Why marketers need design thinking
Typically, marketers care about UX design insofar as it applies to SEO. But if you ask Cliff Seal, UX Lead at Pardot, and Andrew Malcolm, CMO of Evernote, marketers can be more creative and effective when they harness design thinking.
Design thinking: What it is and how it works in real life
In this simplest sense, design thinking is really just creative problem solving. According to human-centered design firm IDEO, design thinking has 3 essential components: empathy, ideation, and experimentation. Empathy allows you to see things from the user or customer’s perspective instead of getting caught up in your own head. Ideation means there’s no bad ideas—the more the merrier. And experimentation allows you to try new things, fail quickly, and pivot as necessary.
This approach is quite different from what many marketers experience. Seal explained this at Digital Summit Atlanta in a session aptly titled “Death to Boring B2B Marketing: Driving Innovation with Design Thinking.” As a marketer turned UX designer, Seal knows how difficult B2B marketing, in particular, can be—selling to vaguely defined groups while immersed in red tape and data is by no means easy. It can also be incredibly boring.
Enter, design thinking.
According to Seal, approaching marketing problem-solving with a designer’s mindset will help you know when to use data, when to ignore trends, and when to take risks.
He cited IBM’s revamp of trade show booths. Originally, the IBM team wanted to find a way for “trade shows to better demonstrate the depth and breadth of IBM’s expertise, strengthen customer relationships, and drive revenue growth.” After applying design thinking, however, the goal became a question: “how do human beings engage and learn?”
By framing the problem this way, IBM pinpointed how people like to communicate. They found that people like to feel comfortable and not rushed, so they developed a one-on-one model for booth visitors. Each visitor got paired with an IBM employee to discuss their needs—while sitting on a comfy sofa, instead of standing. Their pilot trade show with the revamped strategy generated 78 percent more leads, and lead quality and revenue increased upon scaling to other trade shows.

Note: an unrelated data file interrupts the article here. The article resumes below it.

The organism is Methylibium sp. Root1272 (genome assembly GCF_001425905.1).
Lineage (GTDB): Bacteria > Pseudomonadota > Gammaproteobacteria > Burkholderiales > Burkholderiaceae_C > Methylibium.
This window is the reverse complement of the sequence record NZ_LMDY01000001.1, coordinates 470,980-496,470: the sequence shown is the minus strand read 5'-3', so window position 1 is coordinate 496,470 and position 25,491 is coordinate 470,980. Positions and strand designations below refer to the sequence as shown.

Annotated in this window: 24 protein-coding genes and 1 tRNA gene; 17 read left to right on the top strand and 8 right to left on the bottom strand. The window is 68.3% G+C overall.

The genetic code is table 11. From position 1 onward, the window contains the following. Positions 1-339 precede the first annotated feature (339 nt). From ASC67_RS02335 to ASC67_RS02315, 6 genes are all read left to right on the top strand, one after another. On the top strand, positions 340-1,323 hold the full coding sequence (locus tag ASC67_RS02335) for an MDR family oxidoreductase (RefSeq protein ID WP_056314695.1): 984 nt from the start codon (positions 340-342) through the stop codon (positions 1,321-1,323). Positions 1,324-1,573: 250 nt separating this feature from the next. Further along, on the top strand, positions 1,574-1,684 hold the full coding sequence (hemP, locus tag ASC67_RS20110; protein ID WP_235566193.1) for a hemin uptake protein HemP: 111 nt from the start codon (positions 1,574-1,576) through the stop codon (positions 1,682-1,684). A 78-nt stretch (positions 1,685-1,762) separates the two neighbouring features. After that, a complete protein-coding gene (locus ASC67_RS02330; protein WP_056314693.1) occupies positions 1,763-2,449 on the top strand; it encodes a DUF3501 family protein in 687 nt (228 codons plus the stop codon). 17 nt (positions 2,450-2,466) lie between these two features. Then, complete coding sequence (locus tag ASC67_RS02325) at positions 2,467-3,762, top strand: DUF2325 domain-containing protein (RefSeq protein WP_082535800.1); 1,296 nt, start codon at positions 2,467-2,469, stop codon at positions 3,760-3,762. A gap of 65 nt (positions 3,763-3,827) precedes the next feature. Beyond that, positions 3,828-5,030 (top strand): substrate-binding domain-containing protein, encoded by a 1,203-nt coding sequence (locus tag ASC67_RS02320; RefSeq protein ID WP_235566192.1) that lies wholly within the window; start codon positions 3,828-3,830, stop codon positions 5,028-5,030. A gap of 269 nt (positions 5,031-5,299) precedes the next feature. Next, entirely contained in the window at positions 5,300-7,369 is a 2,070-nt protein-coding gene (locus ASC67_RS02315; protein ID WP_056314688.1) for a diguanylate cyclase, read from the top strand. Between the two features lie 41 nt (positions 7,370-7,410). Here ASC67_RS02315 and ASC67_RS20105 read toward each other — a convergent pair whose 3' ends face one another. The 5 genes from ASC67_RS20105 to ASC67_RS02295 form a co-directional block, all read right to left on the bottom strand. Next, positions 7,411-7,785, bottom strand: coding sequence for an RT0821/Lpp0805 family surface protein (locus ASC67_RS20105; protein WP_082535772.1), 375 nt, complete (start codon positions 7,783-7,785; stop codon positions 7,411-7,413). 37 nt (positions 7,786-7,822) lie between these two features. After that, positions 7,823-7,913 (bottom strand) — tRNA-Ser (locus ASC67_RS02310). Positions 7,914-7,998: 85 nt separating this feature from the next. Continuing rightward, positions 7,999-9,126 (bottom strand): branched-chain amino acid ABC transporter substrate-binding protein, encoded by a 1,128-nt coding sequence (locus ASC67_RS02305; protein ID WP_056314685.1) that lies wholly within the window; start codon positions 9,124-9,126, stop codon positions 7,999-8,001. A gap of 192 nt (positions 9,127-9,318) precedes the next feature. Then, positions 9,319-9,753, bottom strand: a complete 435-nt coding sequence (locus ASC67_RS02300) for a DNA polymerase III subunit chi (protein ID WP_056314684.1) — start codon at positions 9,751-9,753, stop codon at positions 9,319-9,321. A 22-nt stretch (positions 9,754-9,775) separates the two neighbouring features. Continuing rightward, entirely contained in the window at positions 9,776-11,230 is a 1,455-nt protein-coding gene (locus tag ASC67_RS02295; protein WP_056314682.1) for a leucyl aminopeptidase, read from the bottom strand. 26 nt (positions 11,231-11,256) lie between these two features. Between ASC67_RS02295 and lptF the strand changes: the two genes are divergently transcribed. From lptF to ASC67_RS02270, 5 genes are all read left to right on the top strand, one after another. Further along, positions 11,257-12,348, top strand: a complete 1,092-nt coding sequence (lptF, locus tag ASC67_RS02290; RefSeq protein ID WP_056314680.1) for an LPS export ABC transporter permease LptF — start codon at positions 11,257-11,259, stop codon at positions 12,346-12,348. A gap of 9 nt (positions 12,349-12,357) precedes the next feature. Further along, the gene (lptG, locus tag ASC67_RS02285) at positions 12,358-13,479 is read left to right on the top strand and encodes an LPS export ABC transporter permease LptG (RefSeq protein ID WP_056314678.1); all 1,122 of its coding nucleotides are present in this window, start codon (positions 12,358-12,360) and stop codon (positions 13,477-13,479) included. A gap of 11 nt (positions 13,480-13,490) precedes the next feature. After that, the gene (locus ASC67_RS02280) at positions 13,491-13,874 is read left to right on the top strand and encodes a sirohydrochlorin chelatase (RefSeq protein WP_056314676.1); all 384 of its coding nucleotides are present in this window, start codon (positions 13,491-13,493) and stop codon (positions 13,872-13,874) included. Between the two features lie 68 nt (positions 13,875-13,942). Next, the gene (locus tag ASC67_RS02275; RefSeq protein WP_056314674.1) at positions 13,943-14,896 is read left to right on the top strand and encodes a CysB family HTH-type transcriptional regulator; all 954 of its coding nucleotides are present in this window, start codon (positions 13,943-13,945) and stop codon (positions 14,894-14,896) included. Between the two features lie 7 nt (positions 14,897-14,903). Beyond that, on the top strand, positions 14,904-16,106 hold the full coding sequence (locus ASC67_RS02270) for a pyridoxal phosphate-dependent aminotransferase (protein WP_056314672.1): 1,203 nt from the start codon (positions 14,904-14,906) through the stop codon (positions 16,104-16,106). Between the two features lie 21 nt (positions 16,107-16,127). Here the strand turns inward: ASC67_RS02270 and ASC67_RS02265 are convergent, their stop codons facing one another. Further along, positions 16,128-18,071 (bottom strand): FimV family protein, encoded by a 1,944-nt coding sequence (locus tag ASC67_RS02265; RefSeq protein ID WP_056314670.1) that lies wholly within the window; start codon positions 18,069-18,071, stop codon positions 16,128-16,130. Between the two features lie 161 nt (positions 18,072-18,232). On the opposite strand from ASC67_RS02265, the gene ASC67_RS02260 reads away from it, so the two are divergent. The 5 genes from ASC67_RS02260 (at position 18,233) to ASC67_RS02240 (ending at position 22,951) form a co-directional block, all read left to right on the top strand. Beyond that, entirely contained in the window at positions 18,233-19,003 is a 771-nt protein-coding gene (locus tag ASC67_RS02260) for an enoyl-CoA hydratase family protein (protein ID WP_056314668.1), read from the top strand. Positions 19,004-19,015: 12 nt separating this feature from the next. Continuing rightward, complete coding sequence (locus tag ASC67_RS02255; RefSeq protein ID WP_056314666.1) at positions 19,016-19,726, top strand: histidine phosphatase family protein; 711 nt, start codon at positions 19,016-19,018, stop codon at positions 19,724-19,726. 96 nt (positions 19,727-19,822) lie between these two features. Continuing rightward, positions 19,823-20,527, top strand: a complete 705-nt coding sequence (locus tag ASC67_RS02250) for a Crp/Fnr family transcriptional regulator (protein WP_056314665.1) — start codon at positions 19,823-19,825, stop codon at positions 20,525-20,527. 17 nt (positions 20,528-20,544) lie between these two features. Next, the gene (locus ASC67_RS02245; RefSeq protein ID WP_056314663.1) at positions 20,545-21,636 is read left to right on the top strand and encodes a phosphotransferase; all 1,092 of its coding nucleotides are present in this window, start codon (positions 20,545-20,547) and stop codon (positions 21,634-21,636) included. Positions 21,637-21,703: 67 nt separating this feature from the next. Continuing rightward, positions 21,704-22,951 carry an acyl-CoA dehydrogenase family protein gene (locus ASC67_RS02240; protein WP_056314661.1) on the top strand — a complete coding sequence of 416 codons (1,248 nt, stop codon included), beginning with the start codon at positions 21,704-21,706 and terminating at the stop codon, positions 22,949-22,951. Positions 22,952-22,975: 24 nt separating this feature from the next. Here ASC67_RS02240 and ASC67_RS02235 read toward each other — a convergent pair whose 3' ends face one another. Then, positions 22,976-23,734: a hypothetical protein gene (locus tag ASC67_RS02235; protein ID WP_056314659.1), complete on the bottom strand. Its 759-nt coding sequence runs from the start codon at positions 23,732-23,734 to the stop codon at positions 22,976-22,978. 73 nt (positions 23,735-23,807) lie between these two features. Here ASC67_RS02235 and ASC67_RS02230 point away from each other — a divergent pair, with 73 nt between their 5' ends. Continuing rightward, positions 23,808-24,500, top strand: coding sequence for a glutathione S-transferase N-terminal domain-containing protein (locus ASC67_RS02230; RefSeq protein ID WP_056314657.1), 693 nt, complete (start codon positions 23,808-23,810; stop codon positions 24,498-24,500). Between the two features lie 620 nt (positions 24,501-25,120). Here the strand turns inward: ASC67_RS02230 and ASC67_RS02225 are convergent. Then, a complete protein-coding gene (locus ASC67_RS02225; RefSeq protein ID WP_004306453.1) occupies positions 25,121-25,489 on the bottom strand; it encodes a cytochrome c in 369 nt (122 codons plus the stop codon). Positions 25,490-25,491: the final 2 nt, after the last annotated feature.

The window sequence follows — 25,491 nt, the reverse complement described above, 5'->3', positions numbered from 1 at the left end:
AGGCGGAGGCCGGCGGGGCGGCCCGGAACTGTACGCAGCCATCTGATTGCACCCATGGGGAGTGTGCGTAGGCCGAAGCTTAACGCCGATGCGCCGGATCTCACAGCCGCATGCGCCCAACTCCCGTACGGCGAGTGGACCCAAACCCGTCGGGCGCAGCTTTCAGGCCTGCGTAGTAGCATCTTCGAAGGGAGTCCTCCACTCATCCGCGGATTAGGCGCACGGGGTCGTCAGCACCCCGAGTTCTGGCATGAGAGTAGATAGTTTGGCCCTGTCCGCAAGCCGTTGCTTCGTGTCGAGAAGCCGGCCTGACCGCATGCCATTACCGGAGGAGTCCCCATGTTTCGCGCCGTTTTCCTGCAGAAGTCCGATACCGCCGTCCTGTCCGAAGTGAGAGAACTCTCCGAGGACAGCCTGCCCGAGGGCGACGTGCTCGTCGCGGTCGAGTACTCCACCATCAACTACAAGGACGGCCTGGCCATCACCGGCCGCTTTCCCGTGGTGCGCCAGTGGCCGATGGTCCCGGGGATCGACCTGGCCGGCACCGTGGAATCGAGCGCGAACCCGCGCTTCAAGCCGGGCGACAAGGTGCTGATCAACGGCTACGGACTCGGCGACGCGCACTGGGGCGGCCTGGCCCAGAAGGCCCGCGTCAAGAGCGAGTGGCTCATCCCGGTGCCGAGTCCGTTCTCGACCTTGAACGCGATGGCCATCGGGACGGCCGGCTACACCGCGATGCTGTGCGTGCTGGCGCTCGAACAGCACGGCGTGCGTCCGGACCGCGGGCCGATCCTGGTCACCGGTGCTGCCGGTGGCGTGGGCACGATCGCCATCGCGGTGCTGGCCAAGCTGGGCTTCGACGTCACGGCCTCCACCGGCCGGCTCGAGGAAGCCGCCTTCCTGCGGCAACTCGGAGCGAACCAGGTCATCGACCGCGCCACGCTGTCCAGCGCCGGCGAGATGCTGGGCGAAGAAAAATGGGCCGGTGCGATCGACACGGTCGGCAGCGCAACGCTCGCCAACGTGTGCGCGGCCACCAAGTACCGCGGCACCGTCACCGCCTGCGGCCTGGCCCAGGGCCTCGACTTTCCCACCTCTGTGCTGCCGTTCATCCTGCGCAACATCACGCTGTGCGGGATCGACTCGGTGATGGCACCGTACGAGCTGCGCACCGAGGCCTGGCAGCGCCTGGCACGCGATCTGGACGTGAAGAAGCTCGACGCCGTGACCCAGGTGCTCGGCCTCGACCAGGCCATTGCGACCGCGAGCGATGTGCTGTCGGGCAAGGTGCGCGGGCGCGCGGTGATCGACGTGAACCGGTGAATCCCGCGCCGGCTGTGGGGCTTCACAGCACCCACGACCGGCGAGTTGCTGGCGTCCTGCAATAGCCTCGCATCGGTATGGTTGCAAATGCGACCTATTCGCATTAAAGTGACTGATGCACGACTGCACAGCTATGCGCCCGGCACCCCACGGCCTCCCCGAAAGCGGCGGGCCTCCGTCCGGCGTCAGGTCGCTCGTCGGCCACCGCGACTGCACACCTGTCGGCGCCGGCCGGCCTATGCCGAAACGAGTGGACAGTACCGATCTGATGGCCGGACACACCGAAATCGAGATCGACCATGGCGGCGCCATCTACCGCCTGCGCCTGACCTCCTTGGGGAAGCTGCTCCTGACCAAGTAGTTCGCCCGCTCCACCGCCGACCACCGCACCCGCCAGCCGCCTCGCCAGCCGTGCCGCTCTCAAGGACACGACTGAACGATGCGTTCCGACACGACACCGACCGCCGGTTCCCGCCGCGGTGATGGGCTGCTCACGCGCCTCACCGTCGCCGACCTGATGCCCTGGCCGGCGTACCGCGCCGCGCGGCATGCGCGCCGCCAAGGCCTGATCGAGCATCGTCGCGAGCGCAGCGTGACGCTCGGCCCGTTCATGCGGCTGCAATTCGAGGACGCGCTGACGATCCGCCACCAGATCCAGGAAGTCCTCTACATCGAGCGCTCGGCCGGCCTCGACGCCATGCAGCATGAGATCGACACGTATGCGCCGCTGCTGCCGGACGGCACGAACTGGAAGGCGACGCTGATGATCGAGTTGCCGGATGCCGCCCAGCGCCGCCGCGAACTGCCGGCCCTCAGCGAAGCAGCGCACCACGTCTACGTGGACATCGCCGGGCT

Similarly, Malcolm’s successes at Skype and Evernote further demonstrate the power of design thinking. During his keynote, he gave an example of how simply adding a phone dial pad in the Skype app caused a significant increase in phone calls. A purely marketing-minded solution to this problem would have been an ad or email campaign, but approaching the problem with design thinking allowed Malcolm and his team to generate business results for a grand total of $0.
At Evernote, revamping pricing structure and paywalls became necessary to save the company from decline. Instead of just running a marketing campaign notifying users of the change, Malcolm and his team conducted user research to develop a pricing structure that users would actually welcome. They also updated app design and copy to facilitate a seamless user experience with the new paywalls in place. As a result, users happily received the price changes and Evernote soon regained its place in the SaaS world.
You may be thinking: are these examples of marketing success stories or product design success stories? To paraphrase Malcolm, who cares? It worked!
Marketing and design thinking: Making it happen
As these examples demonstrate, marketers can benefit immensely from applying design thinking to their work. But actually finding a way to introduce this approach in a consistent, effective way can be a challenge.
CallRail’s UX Lead, Kara Kelley, believes that humility for designers and curiosity for marketers can be a winning combination. When designers are totally open to questions and critique—even from non-designers—you create more diversity of thought. This allows designers to hear perspectives they may not have considered while enabling non-designers to incorporate more design thinking into their departments. It’s a win-win all around!
This collaboration can take many forms. For example, your UX team could host monthly office hours where members of other departments can consult them for design thinking advice. Or, you could even make cross-departmental brainstorming a part of the planning process for large marketing initiatives. And if your UX team doesn’t have the bandwidth, allocating resources for the marketing team to learn design thinking fundamentals works well, too.
Marketers and UX designers are both in the business of balancing art and science, so it makes sense that we overlap more than we may realize. By combining marketing and design thinking, we can get better at thinking outside the box to create marketing strategies that stand out.